I recently saw this cartoon on Facebook. At first it made me laugh, but then it made me angry.
It made me angry because it kind of misses the point about electric vehicles and renewable energy, but at the same time hits right at the heart of the issue. The problem is that the electric vehicle in the bottom half of image is still connected to a fossil fuel power station. It should really be connected to a solar park or wind farm. Voila, no pollution! If I wanted to get really picky, it would actually be connected to a storage unit that was collecting the energy from the various renewable sources. But then it would not be funny.
Then I read that Belgium was likely to be hit be energy outages in November. If your Dutch is up for it, you can read all about it in articles like this one from the VRT. Basically, what these articles are saying, is that six out seven of Belgium’s already past their sell-by date nuclear reactors need to be taken offline for repairs. Power cuts in the 21st century, really?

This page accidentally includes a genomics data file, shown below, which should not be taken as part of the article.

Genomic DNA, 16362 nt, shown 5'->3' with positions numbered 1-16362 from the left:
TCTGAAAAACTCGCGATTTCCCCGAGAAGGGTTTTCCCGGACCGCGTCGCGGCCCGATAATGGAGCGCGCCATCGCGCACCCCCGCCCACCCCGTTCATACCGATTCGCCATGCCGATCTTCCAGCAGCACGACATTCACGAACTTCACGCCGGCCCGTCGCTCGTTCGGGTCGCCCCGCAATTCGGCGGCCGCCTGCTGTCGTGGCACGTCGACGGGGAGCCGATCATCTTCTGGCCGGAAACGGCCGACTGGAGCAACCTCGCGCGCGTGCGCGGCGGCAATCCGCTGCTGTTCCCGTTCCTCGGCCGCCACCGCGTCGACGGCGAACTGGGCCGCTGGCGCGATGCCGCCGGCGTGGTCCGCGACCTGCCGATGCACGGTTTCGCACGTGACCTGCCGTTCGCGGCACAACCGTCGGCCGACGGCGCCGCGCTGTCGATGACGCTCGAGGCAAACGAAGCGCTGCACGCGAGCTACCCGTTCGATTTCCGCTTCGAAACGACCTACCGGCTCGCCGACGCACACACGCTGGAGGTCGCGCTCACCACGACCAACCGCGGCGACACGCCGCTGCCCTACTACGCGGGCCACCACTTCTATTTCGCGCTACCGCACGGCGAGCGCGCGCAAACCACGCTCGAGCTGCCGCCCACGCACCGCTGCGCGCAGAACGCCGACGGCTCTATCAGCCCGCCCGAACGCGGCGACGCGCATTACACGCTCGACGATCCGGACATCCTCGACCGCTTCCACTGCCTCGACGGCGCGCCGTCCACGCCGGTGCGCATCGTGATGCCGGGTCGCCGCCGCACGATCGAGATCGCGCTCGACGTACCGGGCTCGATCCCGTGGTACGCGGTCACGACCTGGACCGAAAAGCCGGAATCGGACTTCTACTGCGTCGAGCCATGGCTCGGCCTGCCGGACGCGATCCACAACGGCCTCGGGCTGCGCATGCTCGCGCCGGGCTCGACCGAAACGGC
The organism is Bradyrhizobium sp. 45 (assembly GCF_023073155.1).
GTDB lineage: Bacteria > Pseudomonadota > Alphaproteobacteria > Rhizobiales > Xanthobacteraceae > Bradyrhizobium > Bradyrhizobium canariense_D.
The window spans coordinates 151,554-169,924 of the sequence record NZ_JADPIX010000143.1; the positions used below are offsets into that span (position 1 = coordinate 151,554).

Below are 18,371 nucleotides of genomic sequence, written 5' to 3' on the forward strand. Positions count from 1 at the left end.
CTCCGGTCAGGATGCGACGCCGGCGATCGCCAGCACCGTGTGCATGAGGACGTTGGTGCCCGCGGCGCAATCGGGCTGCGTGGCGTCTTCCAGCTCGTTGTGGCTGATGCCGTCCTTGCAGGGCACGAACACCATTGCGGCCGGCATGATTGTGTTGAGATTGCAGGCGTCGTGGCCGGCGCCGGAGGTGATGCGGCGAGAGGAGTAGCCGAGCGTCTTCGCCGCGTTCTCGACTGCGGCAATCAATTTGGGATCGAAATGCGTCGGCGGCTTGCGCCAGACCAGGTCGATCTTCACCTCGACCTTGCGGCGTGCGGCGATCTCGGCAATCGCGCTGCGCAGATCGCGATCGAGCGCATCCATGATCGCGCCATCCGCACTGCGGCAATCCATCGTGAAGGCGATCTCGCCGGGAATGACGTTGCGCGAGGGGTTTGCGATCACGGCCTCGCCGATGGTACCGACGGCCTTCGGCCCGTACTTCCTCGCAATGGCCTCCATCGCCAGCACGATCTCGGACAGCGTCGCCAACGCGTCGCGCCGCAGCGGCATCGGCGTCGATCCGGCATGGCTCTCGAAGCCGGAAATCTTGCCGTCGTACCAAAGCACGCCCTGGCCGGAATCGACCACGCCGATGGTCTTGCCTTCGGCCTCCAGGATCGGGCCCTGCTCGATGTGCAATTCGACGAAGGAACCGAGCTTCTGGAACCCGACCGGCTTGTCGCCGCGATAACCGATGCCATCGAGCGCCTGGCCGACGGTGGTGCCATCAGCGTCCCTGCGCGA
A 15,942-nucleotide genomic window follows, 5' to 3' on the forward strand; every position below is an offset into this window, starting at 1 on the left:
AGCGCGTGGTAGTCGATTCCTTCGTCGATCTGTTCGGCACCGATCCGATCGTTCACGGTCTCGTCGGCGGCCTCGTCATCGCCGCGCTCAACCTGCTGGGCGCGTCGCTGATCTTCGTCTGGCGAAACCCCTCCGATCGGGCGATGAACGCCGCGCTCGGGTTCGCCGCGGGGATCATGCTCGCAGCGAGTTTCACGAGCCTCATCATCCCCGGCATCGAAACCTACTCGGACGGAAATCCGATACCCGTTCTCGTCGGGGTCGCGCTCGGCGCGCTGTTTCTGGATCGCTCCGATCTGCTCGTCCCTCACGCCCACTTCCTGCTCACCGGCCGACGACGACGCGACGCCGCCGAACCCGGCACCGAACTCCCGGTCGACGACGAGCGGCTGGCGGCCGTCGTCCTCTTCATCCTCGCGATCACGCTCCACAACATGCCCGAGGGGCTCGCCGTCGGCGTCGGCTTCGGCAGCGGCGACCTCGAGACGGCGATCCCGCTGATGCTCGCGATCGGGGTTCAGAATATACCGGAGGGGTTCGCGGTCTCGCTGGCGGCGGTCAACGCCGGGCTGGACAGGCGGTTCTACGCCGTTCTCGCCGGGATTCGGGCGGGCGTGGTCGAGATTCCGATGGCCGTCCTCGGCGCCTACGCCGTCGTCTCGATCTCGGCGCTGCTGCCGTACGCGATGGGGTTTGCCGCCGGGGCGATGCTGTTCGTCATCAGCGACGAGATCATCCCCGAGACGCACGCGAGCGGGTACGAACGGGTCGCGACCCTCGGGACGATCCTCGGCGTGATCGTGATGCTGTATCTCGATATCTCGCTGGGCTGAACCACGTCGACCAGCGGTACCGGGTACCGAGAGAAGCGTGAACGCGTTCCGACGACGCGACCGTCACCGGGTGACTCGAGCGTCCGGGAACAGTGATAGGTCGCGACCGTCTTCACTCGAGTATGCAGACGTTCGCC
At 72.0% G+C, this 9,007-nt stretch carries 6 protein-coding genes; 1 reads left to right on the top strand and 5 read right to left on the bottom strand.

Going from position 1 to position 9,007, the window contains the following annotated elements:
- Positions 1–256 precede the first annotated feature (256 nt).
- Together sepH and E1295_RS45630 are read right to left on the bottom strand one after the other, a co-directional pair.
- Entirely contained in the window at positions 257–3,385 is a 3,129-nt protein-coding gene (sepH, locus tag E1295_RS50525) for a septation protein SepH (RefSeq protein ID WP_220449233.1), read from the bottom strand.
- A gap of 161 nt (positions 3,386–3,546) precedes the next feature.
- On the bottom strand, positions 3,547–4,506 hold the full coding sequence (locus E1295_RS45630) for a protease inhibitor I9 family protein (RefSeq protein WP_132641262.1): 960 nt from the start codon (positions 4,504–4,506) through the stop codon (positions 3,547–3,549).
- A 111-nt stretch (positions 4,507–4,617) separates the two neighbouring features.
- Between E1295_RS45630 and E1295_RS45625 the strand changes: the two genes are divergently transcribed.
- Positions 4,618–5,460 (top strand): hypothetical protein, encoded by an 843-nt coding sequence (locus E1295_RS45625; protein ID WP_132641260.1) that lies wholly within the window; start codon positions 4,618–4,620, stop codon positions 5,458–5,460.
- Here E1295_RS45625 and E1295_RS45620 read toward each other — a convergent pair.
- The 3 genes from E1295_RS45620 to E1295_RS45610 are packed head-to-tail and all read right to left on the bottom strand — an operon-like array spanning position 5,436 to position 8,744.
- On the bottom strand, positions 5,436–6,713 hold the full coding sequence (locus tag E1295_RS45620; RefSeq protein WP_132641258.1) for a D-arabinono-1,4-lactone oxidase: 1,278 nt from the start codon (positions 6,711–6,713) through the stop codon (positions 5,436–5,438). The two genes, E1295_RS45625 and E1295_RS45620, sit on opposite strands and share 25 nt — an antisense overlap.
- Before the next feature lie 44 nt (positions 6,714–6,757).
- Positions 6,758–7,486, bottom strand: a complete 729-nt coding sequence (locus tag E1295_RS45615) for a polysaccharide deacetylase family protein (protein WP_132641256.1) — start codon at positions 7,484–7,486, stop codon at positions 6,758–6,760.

Maybe if we had been hit by a hurricane, rather than what seems to be just bad planning. To be fair, Belgium has actually done a lot to push green energy. There are a good number of wind turbines, although perhaps not as many as in the Netherlands, and solar panels are increasingly common on the roofs of businesses and private homes. Mind you, I do believe that there are still some issues around grid use of the excess electricity generated by private individuals, but I’ll save that for another rant.
Combine all this with the growing threat of global warming – temperatures here in Antwerp hit 35°C this summer and were in the mid-20’s in September and even October. While I am not necessarily complaining about the latter, these temperatures are a good 5°C higher than normal. Given that even a 1°C global temperature rise could potentially have a significant impact on climate, 5°C is rather worrying.
It’s about time that not just Belgium, but the whole of Europe and the rest of the world upped its game and made some serious investments in renewables. Then our electric cars won’t be connected to polluting fossil fuel power stations, our lights and heating will stay on in the winter without any risks of radiation poisoning from aging nuclear plants, and we won’t become extinct due to global warming.